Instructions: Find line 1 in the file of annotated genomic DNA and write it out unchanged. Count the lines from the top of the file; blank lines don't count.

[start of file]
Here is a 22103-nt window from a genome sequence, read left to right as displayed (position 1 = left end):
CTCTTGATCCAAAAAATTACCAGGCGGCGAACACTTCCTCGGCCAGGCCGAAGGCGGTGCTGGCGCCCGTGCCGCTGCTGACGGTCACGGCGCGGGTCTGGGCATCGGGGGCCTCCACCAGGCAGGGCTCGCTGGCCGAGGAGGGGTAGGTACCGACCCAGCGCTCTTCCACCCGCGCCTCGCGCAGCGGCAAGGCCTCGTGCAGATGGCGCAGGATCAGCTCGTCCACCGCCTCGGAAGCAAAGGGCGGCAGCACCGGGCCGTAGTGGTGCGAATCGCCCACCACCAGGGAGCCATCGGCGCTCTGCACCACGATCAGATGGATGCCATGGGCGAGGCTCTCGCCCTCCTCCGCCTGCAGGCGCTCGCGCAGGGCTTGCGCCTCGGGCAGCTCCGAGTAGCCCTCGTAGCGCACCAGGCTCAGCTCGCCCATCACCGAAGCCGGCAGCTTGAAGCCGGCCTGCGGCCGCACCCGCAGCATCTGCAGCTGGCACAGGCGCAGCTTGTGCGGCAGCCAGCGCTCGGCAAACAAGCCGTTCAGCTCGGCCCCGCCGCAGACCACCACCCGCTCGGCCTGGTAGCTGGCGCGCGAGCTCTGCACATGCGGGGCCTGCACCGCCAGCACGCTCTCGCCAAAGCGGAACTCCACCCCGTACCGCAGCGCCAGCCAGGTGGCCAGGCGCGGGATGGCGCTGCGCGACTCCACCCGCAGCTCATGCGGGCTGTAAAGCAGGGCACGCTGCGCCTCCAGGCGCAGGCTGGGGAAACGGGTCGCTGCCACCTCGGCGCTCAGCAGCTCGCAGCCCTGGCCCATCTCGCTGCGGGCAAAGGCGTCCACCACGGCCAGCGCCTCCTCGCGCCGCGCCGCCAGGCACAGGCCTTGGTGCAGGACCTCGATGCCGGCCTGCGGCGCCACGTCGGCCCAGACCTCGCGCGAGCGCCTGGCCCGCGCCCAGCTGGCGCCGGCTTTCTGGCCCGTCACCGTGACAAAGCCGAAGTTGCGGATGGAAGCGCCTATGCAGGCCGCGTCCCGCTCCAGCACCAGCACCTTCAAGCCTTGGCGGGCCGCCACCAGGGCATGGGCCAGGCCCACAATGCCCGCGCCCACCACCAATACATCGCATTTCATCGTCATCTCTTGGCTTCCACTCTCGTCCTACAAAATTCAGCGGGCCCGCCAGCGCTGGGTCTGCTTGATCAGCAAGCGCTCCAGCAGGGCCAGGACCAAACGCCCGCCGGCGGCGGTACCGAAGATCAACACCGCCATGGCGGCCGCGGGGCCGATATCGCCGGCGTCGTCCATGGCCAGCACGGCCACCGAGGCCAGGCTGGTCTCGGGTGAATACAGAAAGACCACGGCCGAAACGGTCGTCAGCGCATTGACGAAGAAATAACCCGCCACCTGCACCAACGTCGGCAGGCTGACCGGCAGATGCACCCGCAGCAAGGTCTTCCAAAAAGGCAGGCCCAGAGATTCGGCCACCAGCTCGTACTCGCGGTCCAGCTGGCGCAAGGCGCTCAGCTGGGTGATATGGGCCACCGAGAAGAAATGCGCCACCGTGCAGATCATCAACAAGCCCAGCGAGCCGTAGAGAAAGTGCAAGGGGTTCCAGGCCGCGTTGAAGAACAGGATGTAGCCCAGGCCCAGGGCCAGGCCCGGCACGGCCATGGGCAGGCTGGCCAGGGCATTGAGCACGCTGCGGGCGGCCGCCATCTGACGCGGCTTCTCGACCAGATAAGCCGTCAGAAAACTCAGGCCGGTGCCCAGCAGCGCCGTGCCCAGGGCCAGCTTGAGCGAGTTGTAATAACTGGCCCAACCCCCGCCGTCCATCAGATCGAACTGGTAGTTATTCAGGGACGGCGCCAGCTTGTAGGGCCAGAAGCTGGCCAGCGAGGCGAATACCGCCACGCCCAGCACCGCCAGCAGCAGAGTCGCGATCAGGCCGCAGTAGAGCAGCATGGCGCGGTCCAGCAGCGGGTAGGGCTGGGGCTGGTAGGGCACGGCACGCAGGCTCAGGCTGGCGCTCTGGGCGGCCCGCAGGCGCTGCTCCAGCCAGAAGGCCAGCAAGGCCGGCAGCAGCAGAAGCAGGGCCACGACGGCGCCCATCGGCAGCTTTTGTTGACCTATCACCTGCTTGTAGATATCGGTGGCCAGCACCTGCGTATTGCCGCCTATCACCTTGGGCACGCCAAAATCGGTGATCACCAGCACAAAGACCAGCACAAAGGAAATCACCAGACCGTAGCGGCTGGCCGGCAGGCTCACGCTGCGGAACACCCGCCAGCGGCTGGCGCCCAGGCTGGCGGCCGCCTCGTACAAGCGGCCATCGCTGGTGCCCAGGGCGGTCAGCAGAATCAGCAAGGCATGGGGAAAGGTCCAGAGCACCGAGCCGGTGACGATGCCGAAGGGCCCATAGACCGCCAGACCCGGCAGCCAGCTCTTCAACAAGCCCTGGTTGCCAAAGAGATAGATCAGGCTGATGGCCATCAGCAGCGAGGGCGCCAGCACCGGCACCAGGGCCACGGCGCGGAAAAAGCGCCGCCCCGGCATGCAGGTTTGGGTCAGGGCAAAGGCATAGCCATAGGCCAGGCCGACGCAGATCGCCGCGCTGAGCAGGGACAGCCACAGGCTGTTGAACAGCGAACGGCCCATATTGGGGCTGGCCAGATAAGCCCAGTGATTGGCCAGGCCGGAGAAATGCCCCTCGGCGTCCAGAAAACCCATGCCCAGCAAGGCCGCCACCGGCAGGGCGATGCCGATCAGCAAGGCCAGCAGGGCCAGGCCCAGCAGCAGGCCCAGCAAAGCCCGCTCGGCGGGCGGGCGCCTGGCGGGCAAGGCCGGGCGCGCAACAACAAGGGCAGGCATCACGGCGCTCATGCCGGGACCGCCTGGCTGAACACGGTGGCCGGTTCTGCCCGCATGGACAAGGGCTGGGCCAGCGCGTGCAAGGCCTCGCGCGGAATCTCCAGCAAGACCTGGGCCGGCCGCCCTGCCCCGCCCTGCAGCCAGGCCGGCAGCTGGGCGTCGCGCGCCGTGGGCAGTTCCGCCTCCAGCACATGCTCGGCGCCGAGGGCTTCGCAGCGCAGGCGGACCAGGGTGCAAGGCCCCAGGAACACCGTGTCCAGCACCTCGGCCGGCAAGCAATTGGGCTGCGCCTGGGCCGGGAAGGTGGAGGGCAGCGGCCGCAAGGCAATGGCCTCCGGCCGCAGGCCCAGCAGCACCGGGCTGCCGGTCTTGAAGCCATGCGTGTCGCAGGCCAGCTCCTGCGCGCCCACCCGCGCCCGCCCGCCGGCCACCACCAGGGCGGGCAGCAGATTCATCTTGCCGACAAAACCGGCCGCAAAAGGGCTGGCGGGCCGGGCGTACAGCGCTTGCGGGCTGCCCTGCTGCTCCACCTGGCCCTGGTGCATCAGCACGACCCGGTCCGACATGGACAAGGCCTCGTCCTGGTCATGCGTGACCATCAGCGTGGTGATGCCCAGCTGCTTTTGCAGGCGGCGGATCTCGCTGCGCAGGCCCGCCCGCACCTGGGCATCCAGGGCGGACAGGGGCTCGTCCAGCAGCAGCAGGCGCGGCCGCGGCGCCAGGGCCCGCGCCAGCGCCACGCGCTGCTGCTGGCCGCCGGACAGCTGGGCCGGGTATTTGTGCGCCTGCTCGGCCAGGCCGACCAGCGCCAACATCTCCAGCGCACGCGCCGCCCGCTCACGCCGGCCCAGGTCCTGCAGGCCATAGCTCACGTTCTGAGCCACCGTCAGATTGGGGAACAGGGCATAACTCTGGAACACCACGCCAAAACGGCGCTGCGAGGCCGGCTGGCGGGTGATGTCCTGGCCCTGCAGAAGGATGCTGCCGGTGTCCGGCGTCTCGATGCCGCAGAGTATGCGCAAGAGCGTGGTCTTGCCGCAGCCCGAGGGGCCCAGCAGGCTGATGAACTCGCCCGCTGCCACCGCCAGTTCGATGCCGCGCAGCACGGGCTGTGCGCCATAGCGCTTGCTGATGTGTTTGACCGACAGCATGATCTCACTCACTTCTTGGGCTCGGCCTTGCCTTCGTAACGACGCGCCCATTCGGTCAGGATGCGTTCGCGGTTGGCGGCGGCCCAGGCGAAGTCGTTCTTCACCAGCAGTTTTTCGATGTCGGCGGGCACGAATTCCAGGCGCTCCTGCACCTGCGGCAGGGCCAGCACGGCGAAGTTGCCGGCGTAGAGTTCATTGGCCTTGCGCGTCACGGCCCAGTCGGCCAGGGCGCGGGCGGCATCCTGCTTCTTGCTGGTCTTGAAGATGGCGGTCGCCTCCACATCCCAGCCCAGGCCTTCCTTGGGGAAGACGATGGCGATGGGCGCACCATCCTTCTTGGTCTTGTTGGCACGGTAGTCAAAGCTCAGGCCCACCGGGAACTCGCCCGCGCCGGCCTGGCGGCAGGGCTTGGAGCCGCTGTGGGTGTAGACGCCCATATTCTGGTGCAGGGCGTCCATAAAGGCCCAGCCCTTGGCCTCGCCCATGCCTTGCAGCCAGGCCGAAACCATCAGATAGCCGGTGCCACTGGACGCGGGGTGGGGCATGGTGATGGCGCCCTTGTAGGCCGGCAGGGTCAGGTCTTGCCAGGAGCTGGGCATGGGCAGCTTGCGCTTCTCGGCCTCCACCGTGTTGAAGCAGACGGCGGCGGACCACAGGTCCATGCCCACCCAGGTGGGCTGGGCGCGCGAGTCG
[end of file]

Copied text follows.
Here is a 22103-nt window from a genome sequence, read left to right as displayed (position 1 = left end):